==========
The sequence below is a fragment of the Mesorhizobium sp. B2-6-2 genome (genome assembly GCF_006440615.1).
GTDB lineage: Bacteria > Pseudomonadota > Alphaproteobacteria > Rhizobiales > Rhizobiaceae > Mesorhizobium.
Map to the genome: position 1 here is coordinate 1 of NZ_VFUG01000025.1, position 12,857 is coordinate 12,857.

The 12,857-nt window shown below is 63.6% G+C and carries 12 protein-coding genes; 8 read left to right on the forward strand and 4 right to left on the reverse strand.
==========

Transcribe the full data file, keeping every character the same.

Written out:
The sequence below is a fragment of the Mesorhizobium sp. B2-6-2 genome (genome assembly GCF_006440615.1).
GTDB lineage: Bacteria > Pseudomonadota > Alphaproteobacteria > Rhizobiales > Rhizobiaceae > Mesorhizobium.
Map to the genome: position 1 here is coordinate 1 of NZ_VFUG01000025.1, position 12,857 is coordinate 12,857.

The 12,857-nt window shown below is 63.6% G+C and carries 12 protein-coding genes; 8 read left to right on the forward strand and 4 right to left on the reverse strand.